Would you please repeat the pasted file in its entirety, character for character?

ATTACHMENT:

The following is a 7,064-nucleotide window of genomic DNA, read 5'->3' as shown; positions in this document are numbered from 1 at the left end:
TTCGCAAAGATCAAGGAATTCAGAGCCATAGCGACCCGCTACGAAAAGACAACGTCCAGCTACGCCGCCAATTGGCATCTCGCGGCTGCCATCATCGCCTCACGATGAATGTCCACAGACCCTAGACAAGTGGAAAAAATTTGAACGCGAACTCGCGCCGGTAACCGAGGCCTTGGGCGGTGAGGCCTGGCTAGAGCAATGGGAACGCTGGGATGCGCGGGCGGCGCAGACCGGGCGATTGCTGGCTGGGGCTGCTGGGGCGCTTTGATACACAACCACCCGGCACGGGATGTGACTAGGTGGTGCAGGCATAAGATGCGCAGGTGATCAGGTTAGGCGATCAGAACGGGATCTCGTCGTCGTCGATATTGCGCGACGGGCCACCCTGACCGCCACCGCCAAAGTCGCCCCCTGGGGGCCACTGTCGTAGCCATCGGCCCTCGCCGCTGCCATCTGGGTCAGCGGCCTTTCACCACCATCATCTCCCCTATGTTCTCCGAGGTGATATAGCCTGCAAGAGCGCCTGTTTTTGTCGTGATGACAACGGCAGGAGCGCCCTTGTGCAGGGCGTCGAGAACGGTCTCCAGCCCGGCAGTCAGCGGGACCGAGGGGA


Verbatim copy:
The following is a 7,064-nucleotide window of genomic DNA, read 5'->3' as shown; positions in this document are numbered from 1 at the left end:
TTCGCAAAGATCAAGGAATTCAGAGCCATAGCGACCCGCTACGAAAAGACAACGTCCAGCTACGCCGCCAATTGGCATCTCGCGGCTGCCATCATCGCCTCACGATGAATGTCCACAGACCCTAGACAAGTGGAAAAAATTTGAACGCGAACTCGCGCCGGTAACCGAGGCCTTGGGCGGTGAGGCCTGGCTAGAGCAATGGGAACGCTGGGATGCGCGGGCGGCGCAGACCGGGCGATTGCTGGCTGGGGCTGCTGGGGCGCTTTGATACACAACCACCCGGCACGGGATGTGACTAGGTGGTGCAGGCATAAGATGCGCAGGTGATCAGGTTAGGCGATCAGAACGGGATCTCGTCGTCGTCGATATTGCGCGACGGGCCACCCTGACCGCCACCGCCAAAGTCGCCCCCTGGGGGCCACTGTCGTAGCCATCGGCCCTCGCCGCTGCCATCTGGGTCAGCGGCCTTTCACCACCATCATCTCCCCTATGTTCTCCGAGGTGATATAGCCTGCAAGAGCGCCTGTTTTTGTCGTGATGACAACGGCAGGAGCGCCCTTGTGCAGGGCGTCGAGAACGGTCTCCAGCCCGGCAGTCAGCGGGACCGAGGGGA